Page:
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The Daily: In the bottom of th hour, #Bukowski [aPoem]

The Last Night of the Earth Poems, Charles Bukowski
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Blogs

The Daily: Zora Neale Hurston’s “Monkey Junk”

"Three stories never before reprinted underscore another side of the Harlem Renaissance author. The three stories are important because they provide fuller insight into Hurston's engagement with urban black life. They show us that Harlem was of more than just passing interest to the author, and ask us to dig deeper into the phase of her life before she became so identified with Eatonville."

via The Chronicle. Read about “Monkey Junk” and the other two new stories by Hurston.

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Education

Should the N-Word be taken out of classic school taught literature?

A new edition of “Huckleberry Finn” removes the 219 uses of the word “nigger” in the novel and replaces them with “slave.” The professor who proposed the idea said he did it because he was hesitant to pronounce the word when he was teaching the book, and because he wanted an edition “not for scholars, but for younger people and general readers.” What do you think about tinkering with a literary classic like this? Have you studied “Huck” in school? How did your teacher handle the language?

Alan Gribben, a professor of English at Auburn University at Montgomery, approached the publisher with the idea in July. Mr. Gribben said Tuesday that he had been teaching Mark Twain for decades and always hesitated before reading aloud the common racial epithet, which is used liberally in the book, a reflection of social attitudes in the mid-19th century.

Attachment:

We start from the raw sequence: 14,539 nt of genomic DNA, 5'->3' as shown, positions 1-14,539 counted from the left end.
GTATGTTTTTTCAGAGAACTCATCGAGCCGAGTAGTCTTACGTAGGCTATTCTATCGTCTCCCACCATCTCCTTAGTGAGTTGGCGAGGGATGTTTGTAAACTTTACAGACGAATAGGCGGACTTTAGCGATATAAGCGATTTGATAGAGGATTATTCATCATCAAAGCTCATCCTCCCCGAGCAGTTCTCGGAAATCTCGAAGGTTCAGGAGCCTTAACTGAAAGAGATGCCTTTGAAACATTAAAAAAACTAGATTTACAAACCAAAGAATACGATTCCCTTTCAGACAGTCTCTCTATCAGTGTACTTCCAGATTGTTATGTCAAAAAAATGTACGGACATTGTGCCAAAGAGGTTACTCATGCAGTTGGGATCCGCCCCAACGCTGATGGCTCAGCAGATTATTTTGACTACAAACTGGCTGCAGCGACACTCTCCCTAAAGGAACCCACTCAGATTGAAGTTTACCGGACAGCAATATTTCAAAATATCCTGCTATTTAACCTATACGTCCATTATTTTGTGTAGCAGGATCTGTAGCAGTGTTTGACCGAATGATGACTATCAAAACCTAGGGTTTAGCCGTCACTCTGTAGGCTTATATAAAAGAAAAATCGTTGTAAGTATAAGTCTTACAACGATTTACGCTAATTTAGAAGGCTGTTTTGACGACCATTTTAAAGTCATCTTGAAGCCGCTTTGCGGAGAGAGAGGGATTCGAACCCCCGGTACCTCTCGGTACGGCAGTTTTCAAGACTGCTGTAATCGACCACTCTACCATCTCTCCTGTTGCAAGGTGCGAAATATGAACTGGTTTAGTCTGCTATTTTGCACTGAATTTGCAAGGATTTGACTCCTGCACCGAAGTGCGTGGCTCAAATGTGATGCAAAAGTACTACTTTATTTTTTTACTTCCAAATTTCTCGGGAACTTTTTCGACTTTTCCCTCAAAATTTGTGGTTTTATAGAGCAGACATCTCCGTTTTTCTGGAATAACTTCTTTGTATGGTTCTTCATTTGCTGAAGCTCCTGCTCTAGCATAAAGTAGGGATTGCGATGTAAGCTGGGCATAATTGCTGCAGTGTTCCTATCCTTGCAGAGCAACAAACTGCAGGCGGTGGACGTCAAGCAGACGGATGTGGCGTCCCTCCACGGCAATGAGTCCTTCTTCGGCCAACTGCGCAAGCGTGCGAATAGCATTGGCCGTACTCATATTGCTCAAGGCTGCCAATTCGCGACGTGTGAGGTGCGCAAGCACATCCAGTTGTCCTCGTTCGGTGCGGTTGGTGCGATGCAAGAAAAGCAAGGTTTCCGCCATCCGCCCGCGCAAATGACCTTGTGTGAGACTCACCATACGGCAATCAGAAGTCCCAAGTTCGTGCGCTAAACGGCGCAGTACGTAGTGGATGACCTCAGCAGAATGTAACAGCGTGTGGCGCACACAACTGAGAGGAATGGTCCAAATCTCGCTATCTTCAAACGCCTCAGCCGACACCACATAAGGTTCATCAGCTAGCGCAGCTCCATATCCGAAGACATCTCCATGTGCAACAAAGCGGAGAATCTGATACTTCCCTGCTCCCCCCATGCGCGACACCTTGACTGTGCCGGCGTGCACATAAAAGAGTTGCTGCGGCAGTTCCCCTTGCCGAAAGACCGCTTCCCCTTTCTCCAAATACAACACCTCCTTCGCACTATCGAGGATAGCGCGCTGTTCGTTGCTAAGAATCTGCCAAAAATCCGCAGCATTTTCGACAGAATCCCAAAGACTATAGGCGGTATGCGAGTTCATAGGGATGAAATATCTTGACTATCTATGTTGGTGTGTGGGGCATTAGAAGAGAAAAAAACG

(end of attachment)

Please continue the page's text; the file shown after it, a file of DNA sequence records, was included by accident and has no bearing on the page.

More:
“I found myself right out of graduate school at Berkeley not wanting to pronounce that word when I was teaching either
‘Huckleberry Finn’ or ‘Tom Sawyer,’ ” he said. “And I don’t think I’m alone.”

Mr. Gribben, who combined “Huckleberry Finn” with “Tom Sawyer” in a single volume and also supplied an introduction, said he worried that “Huckleberry Finn” had fallen off reading lists, and wanted to offer an edition that is not for scholars, but for younger people and general readers.

“I’m by no means sanitizing Mark Twain,” Mr. Gribben said. “The sharp social critiques are in there. The humor is intact. I just had the idea to get us away from obsessing about this one word, and just let the stories stand alone.” (The book also substitutes “Indian” for “injun.”)